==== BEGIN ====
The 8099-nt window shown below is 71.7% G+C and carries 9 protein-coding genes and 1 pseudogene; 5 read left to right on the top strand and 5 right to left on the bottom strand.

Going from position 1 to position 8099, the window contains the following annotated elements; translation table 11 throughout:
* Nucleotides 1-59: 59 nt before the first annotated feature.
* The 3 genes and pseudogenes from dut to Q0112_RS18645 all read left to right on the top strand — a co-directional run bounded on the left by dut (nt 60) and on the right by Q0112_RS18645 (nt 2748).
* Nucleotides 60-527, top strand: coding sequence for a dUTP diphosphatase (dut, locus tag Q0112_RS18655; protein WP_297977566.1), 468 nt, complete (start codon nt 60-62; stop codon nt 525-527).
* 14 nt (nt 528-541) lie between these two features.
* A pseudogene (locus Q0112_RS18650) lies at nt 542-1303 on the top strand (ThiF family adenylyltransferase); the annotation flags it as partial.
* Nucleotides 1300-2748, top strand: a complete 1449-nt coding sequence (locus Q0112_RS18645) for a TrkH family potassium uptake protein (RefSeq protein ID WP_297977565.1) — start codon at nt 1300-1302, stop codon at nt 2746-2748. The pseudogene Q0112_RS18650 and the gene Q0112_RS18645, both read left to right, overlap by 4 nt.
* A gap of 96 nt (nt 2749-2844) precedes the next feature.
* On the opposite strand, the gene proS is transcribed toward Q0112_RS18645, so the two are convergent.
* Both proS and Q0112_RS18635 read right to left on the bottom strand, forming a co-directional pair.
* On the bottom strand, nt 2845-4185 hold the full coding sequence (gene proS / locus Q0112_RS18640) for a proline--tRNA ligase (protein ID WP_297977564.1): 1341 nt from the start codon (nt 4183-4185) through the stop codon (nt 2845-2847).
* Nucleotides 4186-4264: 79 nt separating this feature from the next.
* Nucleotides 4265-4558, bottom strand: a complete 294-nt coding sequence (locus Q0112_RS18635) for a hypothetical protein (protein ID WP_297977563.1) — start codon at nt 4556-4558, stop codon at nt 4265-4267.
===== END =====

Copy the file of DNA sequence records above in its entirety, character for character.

The 8099-nt window shown below is 71.7% G+C and carries 9 protein-coding genes and 1 pseudogene; 5 read left to right on the top strand and 5 right to left on the bottom strand.

Going from position 1 to position 8099, the window contains the following annotated elements; translation table 11 throughout:
* Nucleotides 1-59: 59 nt before the first annotated feature.
* The 3 genes and pseudogenes from dut to Q0112_RS18645 all read left to right on the top strand — a co-directional run bounded on the left by dut (nt 60) and on the right by Q0112_RS18645 (nt 2748).
* Nucleotides 60-527, top strand: coding sequence for a dUTP diphosphatase (dut, locus tag Q0112_RS18655; protein WP_297977566.1), 468 nt, complete (start codon nt 60-62; stop codon nt 525-527).
* 14 nt (nt 528-541) lie between these two features.
* A pseudogene (locus Q0112_RS18650) lies at nt 542-1303 on the top strand (ThiF family adenylyltransferase); the annotation flags it as partial.
* Nucleotides 1300-2748, top strand: a complete 1449-nt coding sequence (locus Q0112_RS18645) for a TrkH family potassium uptake protein (RefSeq protein ID WP_297977565.1) — start codon at nt 1300-1302, stop codon at nt 2746-2748. The pseudogene Q0112_RS18650 and the gene Q0112_RS18645, both read left to right, overlap by 4 nt.
* A gap of 96 nt (nt 2749-2844) precedes the next feature.
* On the opposite strand, the gene proS is transcribed toward Q0112_RS18645, so the two are convergent.
* Both proS and Q0112_RS18635 read right to left on the bottom strand, forming a co-directional pair.
* On the bottom strand, nt 2845-4185 hold the full coding sequence (gene proS / locus Q0112_RS18640) for a proline--tRNA ligase (protein ID WP_297977564.1): 1341 nt from the start codon (nt 4183-4185) through the stop codon (nt 2845-2847).
* Nucleotides 4186-4264: 79 nt separating this feature from the next.
* Nucleotides 4265-4558, bottom strand: a complete 294-nt coding sequence (locus Q0112_RS18635) for a hypothetical protein (protein ID WP_297977563.1) — start codon at nt 4556-4558, stop codon at nt 4265-4267.